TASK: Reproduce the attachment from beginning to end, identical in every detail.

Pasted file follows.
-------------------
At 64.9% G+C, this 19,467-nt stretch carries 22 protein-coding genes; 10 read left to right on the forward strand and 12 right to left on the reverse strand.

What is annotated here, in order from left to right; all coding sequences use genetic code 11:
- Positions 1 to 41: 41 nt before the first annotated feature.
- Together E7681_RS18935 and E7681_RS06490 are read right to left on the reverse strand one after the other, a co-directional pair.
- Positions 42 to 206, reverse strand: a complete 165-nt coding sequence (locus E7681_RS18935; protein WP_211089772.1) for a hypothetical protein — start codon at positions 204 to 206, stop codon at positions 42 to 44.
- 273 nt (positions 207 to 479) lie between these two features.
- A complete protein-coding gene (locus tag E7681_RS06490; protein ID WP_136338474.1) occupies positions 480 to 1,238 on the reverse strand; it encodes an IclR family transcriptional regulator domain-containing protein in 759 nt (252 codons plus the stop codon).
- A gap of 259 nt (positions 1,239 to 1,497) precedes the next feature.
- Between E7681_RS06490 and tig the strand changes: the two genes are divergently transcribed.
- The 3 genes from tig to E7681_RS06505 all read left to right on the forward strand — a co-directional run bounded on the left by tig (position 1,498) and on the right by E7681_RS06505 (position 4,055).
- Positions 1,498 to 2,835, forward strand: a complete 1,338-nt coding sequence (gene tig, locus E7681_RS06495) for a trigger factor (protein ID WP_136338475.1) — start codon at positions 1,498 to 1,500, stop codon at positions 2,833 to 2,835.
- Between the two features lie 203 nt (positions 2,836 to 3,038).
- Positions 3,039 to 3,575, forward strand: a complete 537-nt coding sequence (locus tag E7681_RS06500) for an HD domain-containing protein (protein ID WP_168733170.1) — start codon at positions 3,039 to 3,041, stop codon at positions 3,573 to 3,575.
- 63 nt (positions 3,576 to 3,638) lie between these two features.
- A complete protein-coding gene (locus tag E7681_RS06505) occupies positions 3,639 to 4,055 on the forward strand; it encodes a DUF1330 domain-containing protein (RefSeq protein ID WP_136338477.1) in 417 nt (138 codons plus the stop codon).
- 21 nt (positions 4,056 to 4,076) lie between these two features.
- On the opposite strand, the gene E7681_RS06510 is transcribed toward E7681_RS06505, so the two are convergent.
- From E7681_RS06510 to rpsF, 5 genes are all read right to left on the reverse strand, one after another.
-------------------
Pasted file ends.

At 64.9% G+C, this 19,467-nt stretch carries 22 protein-coding genes; 10 read left to right on the forward strand and 12 right to left on the reverse strand.

What is annotated here, in order from left to right; all coding sequences use genetic code 11:
- Positions 1 to 41: 41 nt before the first annotated feature.
- Together E7681_RS18935 and E7681_RS06490 are read right to left on the reverse strand one after the other, a co-directional pair.
- Positions 42 to 206, reverse strand: a complete 165-nt coding sequence (locus E7681_RS18935; protein WP_211089772.1) for a hypothetical protein — start codon at positions 204 to 206, stop codon at positions 42 to 44.
- 273 nt (positions 207 to 479) lie between these two features.
- A complete protein-coding gene (locus tag E7681_RS06490; protein ID WP_136338474.1) occupies positions 480 to 1,238 on the reverse strand; it encodes an IclR family transcriptional regulator domain-containing protein in 759 nt (252 codons plus the stop codon).
- A gap of 259 nt (positions 1,239 to 1,497) precedes the next feature.
- Between E7681_RS06490 and tig the strand changes: the two genes are divergently transcribed.
- The 3 genes from tig to E7681_RS06505 all read left to right on the forward strand — a co-directional run bounded on the left by tig (position 1,498) and on the right by E7681_RS06505 (position 4,055).
- Positions 1,498 to 2,835, forward strand: a complete 1,338-nt coding sequence (gene tig, locus E7681_RS06495) for a trigger factor (protein ID WP_136338475.1) — start codon at positions 1,498 to 1,500, stop codon at positions 2,833 to 2,835.
- Between the two features lie 203 nt (positions 2,836 to 3,038).
- Positions 3,039 to 3,575, forward strand: a complete 537-nt coding sequence (locus tag E7681_RS06500) for an HD domain-containing protein (protein ID WP_168733170.1) — start codon at positions 3,039 to 3,041, stop codon at positions 3,573 to 3,575.
- 63 nt (positions 3,576 to 3,638) lie between these two features.
- A complete protein-coding gene (locus tag E7681_RS06505) occupies positions 3,639 to 4,055 on the forward strand; it encodes a DUF1330 domain-containing protein (RefSeq protein ID WP_136338477.1) in 417 nt (138 codons plus the stop codon).
- 21 nt (positions 4,056 to 4,076) lie between these two features.
- On the opposite strand, the gene E7681_RS06510 is transcribed toward E7681_RS06505, so the two are convergent.
- From E7681_RS06510 to rpsF, 5 genes are all read right to left on the reverse strand, one after another.